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I am testing how big a collection could be in .Net. Technically, any collection object could grows to the size of the physical memory.

Then I tested the following code in a sever, which has 16GB memory, running Windows 2003 server and Visual Studio 2008. I tested both F# and C# code, and looked at the Task Manager while running. I can see that after about growing 2GB memory, the program crashed with out-of-memory exception. I did set the target platform to x64 in the property page.

open System.Collections.Generic

let d = new Dictionary<int, int>()

for i=1 to 1000000000 do
    d.Add(i,i)

I did a same test to the C5 collection library. The result is that the dictionary in C5 could use up the whole memory. The code uses C5:

let d = C5.HashDictionary<int, int> ()
for i=1 to 1000000000 do
    d.Add(i,i)

Anyone knows why?

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7  
Physical memory has nothing whatsoever to do with maximum sizes. Windows has used virtual memory management for over a decade now. You can have objects that are far, far larger than available physical memory because of course available physical memory could be zero when a new process is created. That's the whole point of virtual memory; that physical memory is just a performance optimization of virtual memory. (If there is not enough physical memory to contain the working set then performance degrades, but everything should still work.) –  Eric Lippert Sep 7 '10 at 15:10
1  
@EricLippert Understood and agreed but what about the reverse... Should you ever get an OOM when there's physical memory available? (assuming it's a real OOM not a too many handles/similar issue). In this instance, it looks like a CLR-imposed limit was the issue but that only means the OPs question is a good one in my opinion –  Basic Jul 5 '12 at 9:28

3 Answers 3

up vote 29 down vote accepted

The Microsoft CLR has a 2GB maximum object size limit, even the 64 bit version. (I'm not sure whether this limit is also present in other implementations such as Mono.)

The limitation applies to each single object -- not the total size of all objects -- which means that it's relatively easy to workaround using a composite collection of some sort.

There's a discussion and some example code here...

There seems to be very little official documentation that refers to this limit. It is, after all, just an implementation detail of the current CLR. The only mention that I'm aware of is on this page:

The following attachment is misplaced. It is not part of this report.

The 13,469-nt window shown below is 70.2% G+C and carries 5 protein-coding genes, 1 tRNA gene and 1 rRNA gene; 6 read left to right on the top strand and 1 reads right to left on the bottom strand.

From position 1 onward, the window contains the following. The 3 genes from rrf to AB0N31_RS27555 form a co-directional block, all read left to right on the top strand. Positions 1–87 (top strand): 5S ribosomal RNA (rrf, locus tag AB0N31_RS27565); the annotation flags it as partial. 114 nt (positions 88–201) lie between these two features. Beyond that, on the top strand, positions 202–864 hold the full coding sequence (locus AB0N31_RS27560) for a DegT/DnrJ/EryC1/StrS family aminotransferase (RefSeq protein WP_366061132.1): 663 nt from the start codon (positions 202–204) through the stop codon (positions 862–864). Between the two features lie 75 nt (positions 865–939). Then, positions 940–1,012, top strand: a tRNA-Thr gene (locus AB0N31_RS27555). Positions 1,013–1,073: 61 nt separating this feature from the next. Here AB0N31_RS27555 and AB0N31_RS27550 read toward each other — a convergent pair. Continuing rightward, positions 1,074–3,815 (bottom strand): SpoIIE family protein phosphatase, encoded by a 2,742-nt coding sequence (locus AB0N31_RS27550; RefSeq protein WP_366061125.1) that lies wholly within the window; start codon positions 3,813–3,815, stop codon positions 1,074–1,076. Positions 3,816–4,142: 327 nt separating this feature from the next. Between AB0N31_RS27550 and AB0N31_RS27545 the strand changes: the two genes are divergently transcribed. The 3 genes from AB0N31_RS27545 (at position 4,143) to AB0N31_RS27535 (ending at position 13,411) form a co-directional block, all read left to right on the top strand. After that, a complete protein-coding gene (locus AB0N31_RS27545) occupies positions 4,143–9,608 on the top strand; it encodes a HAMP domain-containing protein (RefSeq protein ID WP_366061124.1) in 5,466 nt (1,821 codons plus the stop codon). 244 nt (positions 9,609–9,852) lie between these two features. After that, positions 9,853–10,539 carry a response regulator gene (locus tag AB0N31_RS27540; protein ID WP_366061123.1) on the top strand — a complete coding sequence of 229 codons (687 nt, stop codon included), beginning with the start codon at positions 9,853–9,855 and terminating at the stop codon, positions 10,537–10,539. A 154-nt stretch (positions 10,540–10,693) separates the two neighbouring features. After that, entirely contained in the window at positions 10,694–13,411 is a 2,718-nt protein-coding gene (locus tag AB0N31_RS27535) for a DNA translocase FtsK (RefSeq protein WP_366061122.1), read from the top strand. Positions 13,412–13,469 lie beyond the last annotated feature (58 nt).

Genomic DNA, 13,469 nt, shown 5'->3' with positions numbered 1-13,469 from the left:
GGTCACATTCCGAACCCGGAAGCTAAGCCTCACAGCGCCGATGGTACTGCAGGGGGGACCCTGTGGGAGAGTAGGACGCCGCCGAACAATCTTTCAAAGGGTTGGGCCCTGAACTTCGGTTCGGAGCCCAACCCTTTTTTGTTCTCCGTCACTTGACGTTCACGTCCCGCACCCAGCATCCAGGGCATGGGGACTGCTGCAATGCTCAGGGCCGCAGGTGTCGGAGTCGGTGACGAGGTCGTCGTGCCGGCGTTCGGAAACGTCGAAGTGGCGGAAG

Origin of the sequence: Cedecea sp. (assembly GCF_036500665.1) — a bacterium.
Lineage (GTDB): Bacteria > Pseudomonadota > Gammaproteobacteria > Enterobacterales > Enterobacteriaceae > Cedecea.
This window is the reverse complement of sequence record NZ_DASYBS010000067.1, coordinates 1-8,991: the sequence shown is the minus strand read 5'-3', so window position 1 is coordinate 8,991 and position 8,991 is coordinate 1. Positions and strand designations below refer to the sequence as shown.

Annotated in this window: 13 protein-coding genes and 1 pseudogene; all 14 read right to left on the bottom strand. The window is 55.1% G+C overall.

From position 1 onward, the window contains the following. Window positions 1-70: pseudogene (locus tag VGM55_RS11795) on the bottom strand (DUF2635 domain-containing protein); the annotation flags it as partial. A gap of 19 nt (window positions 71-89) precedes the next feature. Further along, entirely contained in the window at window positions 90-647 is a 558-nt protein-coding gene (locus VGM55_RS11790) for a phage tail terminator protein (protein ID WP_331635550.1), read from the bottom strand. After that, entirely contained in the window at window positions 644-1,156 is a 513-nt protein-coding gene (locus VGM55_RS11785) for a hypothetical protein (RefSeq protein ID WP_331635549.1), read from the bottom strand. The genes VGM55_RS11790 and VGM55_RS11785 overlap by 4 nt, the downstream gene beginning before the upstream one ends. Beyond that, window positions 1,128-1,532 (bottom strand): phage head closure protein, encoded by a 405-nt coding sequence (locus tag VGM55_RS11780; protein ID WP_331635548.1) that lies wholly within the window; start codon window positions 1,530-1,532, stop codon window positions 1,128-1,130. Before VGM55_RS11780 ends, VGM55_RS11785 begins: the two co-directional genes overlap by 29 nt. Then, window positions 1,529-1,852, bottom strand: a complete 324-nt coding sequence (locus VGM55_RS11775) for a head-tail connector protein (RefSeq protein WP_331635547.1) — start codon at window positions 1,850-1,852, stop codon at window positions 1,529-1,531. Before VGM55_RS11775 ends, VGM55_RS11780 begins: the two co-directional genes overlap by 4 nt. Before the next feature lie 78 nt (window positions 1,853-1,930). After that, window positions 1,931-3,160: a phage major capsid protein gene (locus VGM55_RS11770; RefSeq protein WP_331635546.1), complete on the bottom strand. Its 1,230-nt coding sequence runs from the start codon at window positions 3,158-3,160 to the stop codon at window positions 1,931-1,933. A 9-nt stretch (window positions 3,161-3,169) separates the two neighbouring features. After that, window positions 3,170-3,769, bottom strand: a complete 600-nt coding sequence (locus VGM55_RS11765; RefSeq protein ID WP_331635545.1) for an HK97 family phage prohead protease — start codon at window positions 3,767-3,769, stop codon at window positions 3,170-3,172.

When you run a 64-bit managed application on a 64-bit Windows operating system, you can create an object of no more than 2 gigabytes (GB).

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+1, @Yin: This article might help you get around, blogs.msdn.com/b/joshwil/archive/2005/08/10/450202.aspx –  KMån Sep 7 '10 at 8:58
    
@KMan: Ha. I edited that in just a couple of seconds before your comment appeared :) –  LukeH Sep 7 '10 at 8:59
1  
And your whole post just came a couple of seconds before mine :) –  Jorge Córdoba Sep 7 '10 at 9:02

In versions of .NET prior to 4.5, the maximum object size is 2GB. From 4.5 onwards you can allocate larger objects if gcAllowVeryLargeObjects is enabled. Note that the limit for string is not affected, but "arrays" should cover "lists" too, since lists are backed by arrays.

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And to be clear, a Dictionary uses a single array to add the pairs. It is grown (doubled?) each time it is full. When there are 512 million objects, its size is 2GByte (with a 32 bit object pointer, and assuming perfect distribution). Adding one more element makes the Dictionary try to double the array size again. Boom.

The C5 HashDictionary uses linear hashing, and probably uses an array of buckets each containing multiple (16?) elements. It should run into the same problem (much) later.

share|improve this answer
    
great comment! thanks. –  Yin Zhu Oct 13 '10 at 13:47
    
btw, the implementation in c5 is linear-chain -- for each hash value, it is a linked list. –  Yin Zhu Oct 13 '10 at 13:48
    
Ah, thank you. The original linear hashing paper advices against that. –  Stephan Eggermont Oct 13 '10 at 14:48

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